2) It depends a bit on the age group but (hetero) girls and boys realise that they are more attracted to some members of the opposite sex than they are to others. They also know that the same people tend to be attractive to many others in their peer group. Nothing is going to stop teenagers working out that the converse is also true, that the opposite gender finds some members of their sex more attractive than others. They also know that attractive people have a wider choice of potential partners. Adults verbalising their fantasy that everyone is equally attractive in their own way with an equal chance to find a partner won’t change that. The bottom end of the 10-15 age group shouldn’t be playing the dating game anyway (and premature growing up in this age group is separate problem), but I suspect that the mid-teen girls and boys care about their appearance because opposite-sex mid-teen boys and girls care about it, not because their sad, ancient parents do. In that case, practical advice is the best way forward, the same as it would be the best way forward if someone felt they were falling behind the standards they had set for themselves with academic, work, general health or any other outcomes – dating/looks isn’t an exception,

    3) Everyone has different things going for them. I think it should be the best computer programmers who get the girls, a twice-world bodybuilding champion I know perhaps thinks it should be about big muscles regardless of height (he’s about 5’5″), rich guys think girls should go for guys who can look after them. Women who are go-getting doers think this should be what counts in terms of getting the boys, others think looks should be the be all and end all, others think that it should be about being a good mother or potential mother,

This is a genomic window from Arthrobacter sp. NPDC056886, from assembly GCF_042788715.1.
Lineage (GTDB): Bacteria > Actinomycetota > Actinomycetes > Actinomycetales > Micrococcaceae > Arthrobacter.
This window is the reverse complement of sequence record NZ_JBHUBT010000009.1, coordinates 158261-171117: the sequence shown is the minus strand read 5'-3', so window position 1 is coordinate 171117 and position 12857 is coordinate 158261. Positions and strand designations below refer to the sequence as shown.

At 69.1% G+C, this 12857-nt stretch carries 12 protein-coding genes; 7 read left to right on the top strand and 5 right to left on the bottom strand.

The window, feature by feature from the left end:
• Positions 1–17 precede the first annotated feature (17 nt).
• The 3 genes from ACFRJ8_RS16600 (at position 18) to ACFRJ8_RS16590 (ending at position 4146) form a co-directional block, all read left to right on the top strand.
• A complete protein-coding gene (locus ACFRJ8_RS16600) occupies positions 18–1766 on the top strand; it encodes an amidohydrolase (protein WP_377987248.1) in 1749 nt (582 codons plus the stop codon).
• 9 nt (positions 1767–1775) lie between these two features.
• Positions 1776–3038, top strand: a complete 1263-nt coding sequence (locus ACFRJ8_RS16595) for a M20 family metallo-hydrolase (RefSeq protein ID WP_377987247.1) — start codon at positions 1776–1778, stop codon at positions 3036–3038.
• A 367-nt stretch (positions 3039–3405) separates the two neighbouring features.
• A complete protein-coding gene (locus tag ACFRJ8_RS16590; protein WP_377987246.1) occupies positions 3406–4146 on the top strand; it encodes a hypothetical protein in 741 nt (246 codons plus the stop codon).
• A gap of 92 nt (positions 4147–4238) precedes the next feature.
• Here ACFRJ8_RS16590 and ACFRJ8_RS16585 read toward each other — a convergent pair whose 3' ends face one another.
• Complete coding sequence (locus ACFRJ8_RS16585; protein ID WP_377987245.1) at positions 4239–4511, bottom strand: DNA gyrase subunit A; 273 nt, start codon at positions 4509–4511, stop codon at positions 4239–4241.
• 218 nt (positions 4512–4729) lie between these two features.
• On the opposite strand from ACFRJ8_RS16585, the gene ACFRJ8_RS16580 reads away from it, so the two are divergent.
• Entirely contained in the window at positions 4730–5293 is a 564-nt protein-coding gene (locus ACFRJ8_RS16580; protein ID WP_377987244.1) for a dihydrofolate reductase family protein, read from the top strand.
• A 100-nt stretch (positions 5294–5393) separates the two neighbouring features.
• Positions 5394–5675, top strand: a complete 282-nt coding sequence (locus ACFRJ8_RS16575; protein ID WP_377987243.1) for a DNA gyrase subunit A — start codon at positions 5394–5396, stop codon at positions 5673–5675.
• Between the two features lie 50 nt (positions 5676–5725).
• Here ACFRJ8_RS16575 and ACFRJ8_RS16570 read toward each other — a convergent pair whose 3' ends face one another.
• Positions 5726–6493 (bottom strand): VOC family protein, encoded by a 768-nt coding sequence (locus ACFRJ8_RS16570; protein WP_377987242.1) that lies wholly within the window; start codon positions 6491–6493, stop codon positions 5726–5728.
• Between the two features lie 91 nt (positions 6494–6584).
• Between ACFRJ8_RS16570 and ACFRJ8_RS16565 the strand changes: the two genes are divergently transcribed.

• Jo has been a real credit to the lib dems when dealing with the media. Unfortunately in this instance MP hubris took over. A 3o – odd year old woman who is not a mother has neither the life experience nor any professional experience (LSE Economics) to bestow an opinion nor, as an experienced politician, to be lured into appearing to do so. Stick to your comfort zone Jo!

  • The thing is… there are things MPs can affect, like whether men and women doing the same job receive the same pay, and then there are areas that MPs have little or no influence over, like the dinner time chats we have with our kids. Swinson’s hands seem to be tied in the areas where she could if not bound by ministerial collective responsibility, make a difference, so she is reduced to this. Its a travesty that her ability is so wasted.

  • Astonished at the flak Jo is getting on this for making a very sensible point. Nothing wrong with telling a child they are beautiful but if all your praise is about looks don’t be surprised if they become looks obsessed. And it’s not just advice for parents !

  • Stuart Mitchell 31st May '13 - 7:18pm

    George C: “Nothing wrong with telling a child they are beautiful but if all your praise is about looks…”

    But George, what evidence is there that such parents exist? Can you name any? Unless it can be shown that parents genuinely behave in this way, then this whole debate is nonsense. All this kind of heated discussion actually achieves is to reinforce the idea that women’s appearance should be subject to endless scrutiny, debate, and judgement, while men can as usual just carry on sailing through life not worrying about their looks at all.

    If people genuinely want to help women stop being hung up about their looks, then a good way to start would be to drop this whole body confidence campaign and leave girls be, much as we do with boys. It’s completely counterproductive.